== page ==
The Reserve Bank has warned that unemployment could rise to 18 per cent and house price could halve if New Zealand faced further lockdown periods.
The central bank's six-monthly report on Financial Stability delivered these worst-case scenarios but added that the financial system is in a solid position to weather the economic impact caused by Covid-19.
Reserve Bank governor Adrian Orr said at the start of the pandemic the banking system had significant capital and liquidity buffers built up.
"These buffers can now be used to support their customers' long-term economic future. Our economic stress test analysis suggest banks can continue to lend and prosper through a broad range of adverse scenarios."
Orr said banks had a critical role in supporting customers who were facing short-term income declines.
"Maintaining the flow of credit to financially sound customers also contributes to the long-term profitability of the banking sector, by avoiding unnecessary defaults and disorderly corrections in asset markets," he said.
But outside the banking system some parts of the financial system had entered the downturn in a vulnerable position.
Deputy Governor Geoff Bascand said some non-bank deposit takers had low profitability and were operating with low buffers.
"There has been consolidation in this sector in recent years and this is expected to continue. Resilience could also be boosted by seeking operational efficiencies, asset sales, and additional capital."
Some life insurers had also been operating with low solvency buffers while others had experienced investment losses and/or rising credit insurance claims.
"We are continuing to work with insurers to see them build better resilience and maintain a strong focus on long-term customer outcomes."
In its report the central bank noted that Covid-19 had caused an unprecedented shock to economic activity.
"Economic activity has now restarted domestically as we have moved to alert level 2 and a number of other countries have made moves to open up their economies.
"However, economies are operating well below capacity and general economic conditions will remain weak as losses of income in directly affected sectors flow into a decline in overall demand."
Unemployment was expected to rise significantly.
In response the Reserve Bank cut the official cash rate to 0.25 per cent in March and had begun purchasing central and local government bonds in large scales to reduce interest rates.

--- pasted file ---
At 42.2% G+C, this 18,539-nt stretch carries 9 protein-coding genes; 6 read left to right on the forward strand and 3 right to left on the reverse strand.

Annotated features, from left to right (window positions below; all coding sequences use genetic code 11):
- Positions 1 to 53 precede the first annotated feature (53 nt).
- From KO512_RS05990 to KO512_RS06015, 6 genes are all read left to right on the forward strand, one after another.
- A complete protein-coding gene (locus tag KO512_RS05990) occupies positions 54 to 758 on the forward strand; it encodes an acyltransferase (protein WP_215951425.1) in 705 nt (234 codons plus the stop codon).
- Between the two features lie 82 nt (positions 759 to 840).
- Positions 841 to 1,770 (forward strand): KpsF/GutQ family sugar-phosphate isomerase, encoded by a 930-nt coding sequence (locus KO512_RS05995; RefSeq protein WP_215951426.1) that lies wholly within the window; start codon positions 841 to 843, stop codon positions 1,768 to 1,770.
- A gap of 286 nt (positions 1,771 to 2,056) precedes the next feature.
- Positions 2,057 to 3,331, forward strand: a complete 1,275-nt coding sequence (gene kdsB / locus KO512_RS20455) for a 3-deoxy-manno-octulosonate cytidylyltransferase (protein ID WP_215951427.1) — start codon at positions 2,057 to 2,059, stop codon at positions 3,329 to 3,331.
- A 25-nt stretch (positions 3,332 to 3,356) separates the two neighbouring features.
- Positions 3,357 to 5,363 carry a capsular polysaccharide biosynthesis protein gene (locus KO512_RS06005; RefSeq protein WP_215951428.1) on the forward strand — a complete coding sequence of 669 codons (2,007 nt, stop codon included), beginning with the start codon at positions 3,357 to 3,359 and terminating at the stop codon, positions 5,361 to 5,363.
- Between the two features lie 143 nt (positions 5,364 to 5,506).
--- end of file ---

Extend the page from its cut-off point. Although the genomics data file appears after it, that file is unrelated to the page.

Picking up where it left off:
It had also provided funding to banks when markets were volatile to ensure banks remained able to support customers.
But while the employer wage subsidy and easier monetary policy had cushioned the near-term financial impact some household and business borrowers would come under stress.
"Despite the broad range of support measures, some households and firms will face a significant loss of income. Firms in the tourism, accommodation and hospitality sectors are particularly affected, and will face longer recoveries as border restrictions and social distancing measures affect sales and operating models."
Household incomes would also come under pressure as staff cutbacks and firm failures lead to rising unemployment, it noted.
That loss of income would mean some borrowers had difficulty paying their loans and banks were likely to see more loan defaults and losses.
The central bank's stress tests suggested the banks could withstand loan losses under a broad range of scenarios.
"However, there remains considerable uncertainty about the future trajectory of the pandemic, and how this will affect the New Zealand economy. Under severe enough scenarios, the viability of banks would come into question."
The RBNZ looked at a second stress scenario which assesses the impact of further economic lockdowns that resulted in unemployment rising to 18 per cent and house prices falling by almost half.
Under this modelling and without significant and timely mitigation, banks would fall below minimum capital requirements.
"The Reserve Bank is working with industry to better understand the impacts that these scenarios would have on banks and to assess appropriate mitigating actions."